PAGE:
March 9, 2010 2:00 am
Volkswagen, a long-time sceptic about hybrid and electric cars, has officially shifted gears.
At last week's Geneva motor show - where nearly every leading carmaker showcased a planned or experimental hybrid or battery-powered model - the German carmaker said it planned an "unprecedented" drive into electric vehicles.
Martin Winterkorn, the chief executive, said the group aimed to increase the cars' share in its portfolio from zero to 3 per cent of its total sales by 2018.
In a preview of forthcoming models, VW's Seat brand rolled a sleek, sporty all-electric "concept" vehicle, the IBE, down a catwalk. Porsche showed the 918 Spyder, a hybrid petrol-electric concept car that it said could shift from petrol mode on the highway to hybrid driving in the city, delivering 78 miles per gallon.
Elsewhere in Geneva, VW's luxury competitor Daimler announced a partnership with China's BYD to build a battery-powered vehicle for the world's largest car market under a new brand.
And Nick Reilly, General Motors' European boss, drove the carmaker's forthcoming electric Ampera from Opel's headquarters near Frankfurt to Geneva, where the mud-spattered prototype took a place on the show floor.
Carlos Ghosn, chief executive of Renault and Nissan, rebuffed VW's bid for leadership in battery-powered cars, saying the Franco-Japanese alliance would have enough capacity to produce about half a million electric cars and batteries by 2013-2014.
Mr Ghosn predicted a shortage of manufacturing capacity for both plug-in cars and the batteries needed to power them within two years.
"From everything I'm seeing, in 2011 or 2012 we're going to have to rush to build capacity for both batteries and for cars," he said.
Mr Ghosn has predicted that zero-emission cars - primarily electric vehicles - will capture a tenth of the world market by 2020.
But most industry analysts and some carmakers - including those planning plug-in models themselves - predict smaller sales for electric cars and hybrids, which rely on a combination of a large battery and a combustion engine.
While most predict a long-term shift to electrification, they say the cars' higher initial cost and the lack of widely available recharging infrastructure will limit demand initially.
"Ten years down the road, more than 90 per cent of cars will be the conventional cars that we have now," said Al Bedwell, an automotive technology expert with JD Power, the consultancy. "Ten per cent will be hybrids or electric vehicles."
Within that figure, all-electric vehicles would account for just 3 per cent, Mr Bedwell said.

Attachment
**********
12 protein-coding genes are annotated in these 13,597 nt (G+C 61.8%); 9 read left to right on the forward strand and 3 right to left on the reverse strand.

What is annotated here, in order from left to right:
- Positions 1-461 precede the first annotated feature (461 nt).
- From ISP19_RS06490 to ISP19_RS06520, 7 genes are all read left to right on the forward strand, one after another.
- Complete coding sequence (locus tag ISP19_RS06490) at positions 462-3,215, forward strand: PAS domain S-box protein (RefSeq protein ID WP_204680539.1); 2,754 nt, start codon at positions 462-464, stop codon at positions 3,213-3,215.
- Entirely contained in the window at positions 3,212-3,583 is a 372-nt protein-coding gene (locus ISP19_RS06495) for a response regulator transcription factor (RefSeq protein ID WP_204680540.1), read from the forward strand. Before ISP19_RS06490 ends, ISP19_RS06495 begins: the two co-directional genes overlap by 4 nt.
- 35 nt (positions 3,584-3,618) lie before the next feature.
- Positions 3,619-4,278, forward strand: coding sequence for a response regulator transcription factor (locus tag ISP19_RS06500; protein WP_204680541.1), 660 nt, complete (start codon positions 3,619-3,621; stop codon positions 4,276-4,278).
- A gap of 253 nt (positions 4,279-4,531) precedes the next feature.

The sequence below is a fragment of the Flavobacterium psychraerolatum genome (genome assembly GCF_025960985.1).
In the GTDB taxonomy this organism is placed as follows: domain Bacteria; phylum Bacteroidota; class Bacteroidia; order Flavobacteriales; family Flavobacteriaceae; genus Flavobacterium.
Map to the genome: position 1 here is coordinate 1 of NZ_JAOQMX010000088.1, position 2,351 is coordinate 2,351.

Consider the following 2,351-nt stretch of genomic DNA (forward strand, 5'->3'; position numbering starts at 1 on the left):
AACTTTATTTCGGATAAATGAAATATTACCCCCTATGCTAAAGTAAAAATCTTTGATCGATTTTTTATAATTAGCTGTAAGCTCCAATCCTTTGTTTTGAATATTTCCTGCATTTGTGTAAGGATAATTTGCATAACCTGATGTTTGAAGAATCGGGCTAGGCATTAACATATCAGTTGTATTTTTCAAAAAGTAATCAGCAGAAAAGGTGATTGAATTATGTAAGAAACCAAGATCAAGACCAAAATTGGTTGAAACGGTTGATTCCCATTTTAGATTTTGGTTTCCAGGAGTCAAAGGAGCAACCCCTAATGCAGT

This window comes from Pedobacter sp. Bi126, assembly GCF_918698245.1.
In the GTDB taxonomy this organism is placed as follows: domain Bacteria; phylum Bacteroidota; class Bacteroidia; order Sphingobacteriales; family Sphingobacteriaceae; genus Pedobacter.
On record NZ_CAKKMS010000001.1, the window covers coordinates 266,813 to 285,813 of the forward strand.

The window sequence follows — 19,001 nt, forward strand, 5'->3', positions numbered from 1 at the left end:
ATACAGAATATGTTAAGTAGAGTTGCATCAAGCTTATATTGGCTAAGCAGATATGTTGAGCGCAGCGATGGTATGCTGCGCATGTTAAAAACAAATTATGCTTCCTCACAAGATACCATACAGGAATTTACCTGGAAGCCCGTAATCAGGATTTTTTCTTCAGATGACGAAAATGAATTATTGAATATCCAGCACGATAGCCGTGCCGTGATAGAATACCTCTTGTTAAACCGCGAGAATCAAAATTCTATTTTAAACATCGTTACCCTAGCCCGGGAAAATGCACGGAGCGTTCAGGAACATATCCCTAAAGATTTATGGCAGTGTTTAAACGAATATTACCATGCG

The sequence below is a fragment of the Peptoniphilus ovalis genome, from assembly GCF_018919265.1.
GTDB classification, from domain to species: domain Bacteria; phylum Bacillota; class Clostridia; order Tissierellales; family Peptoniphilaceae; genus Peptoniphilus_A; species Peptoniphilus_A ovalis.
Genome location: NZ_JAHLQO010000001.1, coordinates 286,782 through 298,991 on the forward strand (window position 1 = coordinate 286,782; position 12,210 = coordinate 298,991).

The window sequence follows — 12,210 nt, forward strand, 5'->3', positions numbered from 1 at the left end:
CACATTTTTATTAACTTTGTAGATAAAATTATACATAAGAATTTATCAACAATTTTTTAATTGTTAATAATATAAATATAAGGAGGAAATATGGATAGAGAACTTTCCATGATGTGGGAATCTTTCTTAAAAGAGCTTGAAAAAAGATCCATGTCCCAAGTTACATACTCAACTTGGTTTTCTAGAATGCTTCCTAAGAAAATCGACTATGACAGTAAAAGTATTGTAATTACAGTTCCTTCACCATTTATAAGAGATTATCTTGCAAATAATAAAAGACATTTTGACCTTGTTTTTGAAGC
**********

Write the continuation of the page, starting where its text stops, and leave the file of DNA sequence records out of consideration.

National and local governments around the world are investing or pledging billions of dollars in charging points and tax breaks to promote electric cars, which are not yet widely available, and have not proven they will find a significant market.
The uncertainty surrounding demand makes carmakers' forthcoming electric models - not to mention the billions of dollars being invested in lithium-ion batteries expected to power them - largely a leap of faith.
Early motoring press reviews of pioneering all-electric models such as Tesla Motors' electric roadster or BMW's prototype Mini E have mostly praised the cars, but dwelled at length on the anxiety caused to drivers by the lack of public places to recharge them.
Even hybrids, which have been on the road for more than a decade, are still selling modestly except in countries like the Netherlands and Japan that offer generous incentives to people who buy them.
In Geneva Takanobu Ito, Honda's chief executive, said the carmaker, whose flagship Insight hybrid has sold poorly in the US, had been able to sell hybrids in Japan largely because of scrapping and "eco-car" incentives.
He said he was not expecting high sales for a planned all-electric model, which he said Honda was developing to meet California's legislation requiring zero-emission vehicles.
"Pure battery-electric vehicles will be a rather small figure: under optimistic criteria, for Europe less than 5 per cent in 2020," said Wolfgang Bernhart, a partner with Roland Berger Strategy Consultants. "On a global scale, the figure will be even lower."
The doubts are not deterring Renault and Nissan, which have made leadership in electric vehicles a central plank of their corporate strategy.
The two carmakers are planning eight electric vehicles over the next four years, the biggest line-up of any major carmaking group.
At a dinner with reporters in Geneva, Patrick Pelata, Renault's chief operating officer, dwelt primarily on the carmaker's electrification plans, devoting relatively little time to other questions about the company's current products and markets during one of the most challenging times in its history.
In order to lower the prices of its electric cars, Renault and Nissan plan to lease the batteries to customers, and recycle them as energy-storage units after their natural life in vehicles comes to an end.
The group claims that this - coupled with generous tax subsidies for zero-emissions cars in countries such as France - will allow it to offer its plug-in cars at prices comparable to similarly sized diesel models.
Far from a looming bubble and bear market for electric cars and their batteries, Renault fears the opposite: a global competitive rush to develop them. "The biggest strategic fear is that the Chinese or Indian auto industry will take a shortcut" in the new technology, Mr Pelata said.
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